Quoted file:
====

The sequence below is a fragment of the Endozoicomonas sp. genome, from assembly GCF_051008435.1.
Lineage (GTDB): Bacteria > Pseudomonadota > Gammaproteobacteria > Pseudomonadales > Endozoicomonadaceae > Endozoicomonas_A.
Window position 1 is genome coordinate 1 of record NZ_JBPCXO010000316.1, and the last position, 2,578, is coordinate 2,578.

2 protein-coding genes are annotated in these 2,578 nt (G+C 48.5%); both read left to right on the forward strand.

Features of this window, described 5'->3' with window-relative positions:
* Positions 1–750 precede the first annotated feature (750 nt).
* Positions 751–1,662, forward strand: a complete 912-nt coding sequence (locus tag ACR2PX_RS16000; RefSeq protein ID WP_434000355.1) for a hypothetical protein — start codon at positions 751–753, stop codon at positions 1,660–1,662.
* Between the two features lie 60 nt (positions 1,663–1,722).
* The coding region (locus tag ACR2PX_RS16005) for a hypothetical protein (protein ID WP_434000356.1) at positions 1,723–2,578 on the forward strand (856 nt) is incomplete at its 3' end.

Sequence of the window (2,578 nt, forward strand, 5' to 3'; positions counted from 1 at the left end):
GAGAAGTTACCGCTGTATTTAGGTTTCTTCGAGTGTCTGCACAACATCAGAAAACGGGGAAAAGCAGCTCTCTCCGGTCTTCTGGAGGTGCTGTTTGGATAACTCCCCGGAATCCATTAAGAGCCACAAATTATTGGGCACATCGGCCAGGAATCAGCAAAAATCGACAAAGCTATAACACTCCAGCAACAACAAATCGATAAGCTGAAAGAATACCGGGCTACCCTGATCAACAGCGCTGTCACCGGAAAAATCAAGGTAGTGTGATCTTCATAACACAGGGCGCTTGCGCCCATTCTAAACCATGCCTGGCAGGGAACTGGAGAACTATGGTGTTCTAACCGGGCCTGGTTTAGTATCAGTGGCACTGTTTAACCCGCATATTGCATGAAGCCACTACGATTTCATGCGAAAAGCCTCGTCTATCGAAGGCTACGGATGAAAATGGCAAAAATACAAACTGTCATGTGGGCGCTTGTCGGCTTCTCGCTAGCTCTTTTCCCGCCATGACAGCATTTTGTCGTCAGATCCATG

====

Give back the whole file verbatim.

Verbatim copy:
The sequence below is a fragment of the Endozoicomonas sp. genome, from assembly GCF_051008435.1.
Lineage (GTDB): Bacteria > Pseudomonadota > Gammaproteobacteria > Pseudomonadales > Endozoicomonadaceae > Endozoicomonas_A.
Window position 1 is genome coordinate 1 of record NZ_JBPCXO010000316.1, and the last position, 2,578, is coordinate 2,578.

2 protein-coding genes are annotated in these 2,578 nt (G+C 48.5%); both read left to right on the forward strand.

Features of this window, described 5'->3' with window-relative positions:
* Positions 1–750 precede the first annotated feature (750 nt).
* Positions 751–1,662, forward strand: a complete 912-nt coding sequence (locus tag ACR2PX_RS16000; RefSeq protein ID WP_434000355.1) for a hypothetical protein — start codon at positions 751–753, stop codon at positions 1,660–1,662.
* Between the two features lie 60 nt (positions 1,663–1,722).
* The coding region (locus tag ACR2PX_RS16005) for a hypothetical protein (protein ID WP_434000356.1) at positions 1,723–2,578 on the forward strand (856 nt) is incomplete at its 3' end.

Sequence of the window (2,578 nt, forward strand, 5' to 3'; positions counted from 1 at the left end):
GAGAAGTTACCGCTGTATTTAGGTTTCTTCGAGTGTCTGCACAACATCAGAAAACGGGGAAAAGCAGCTCTCTCCGGTCTTCTGGAGGTGCTGTTTGGATAACTCCCCGGAATCCATTAAGAGCCACAAATTATTGGGCACATCGGCCAGGAATCAGCAAAAATCGACAAAGCTATAACACTCCAGCAACAACAAATCGATAAGCTGAAAGAATACCGGGCTACCCTGATCAACAGCGCTGTCACCGGAAAAATCAAGGTAGTGTGATCTTCATAACACAGGGCGCTTGCGCCCATTCTAAACCATGCCTGGCAGGGAACTGGAGAACTATGGTGTTCTAACCGGGCCTGGTTTAGTATCAGTGGCACTGTTTAACCCGCATATTGCATGAAGCCACTACGATTTCATGCGAAAAGCCTCGTCTATCGAAGGCTACGGATGAAAATGGCAAAAATACAAACTGTCATGTGGGCGCTTGTCGGCTTCTCGCTAGCTCTTTTCCCGCCATGACAGCATTTTGTCGTCAGATCCATG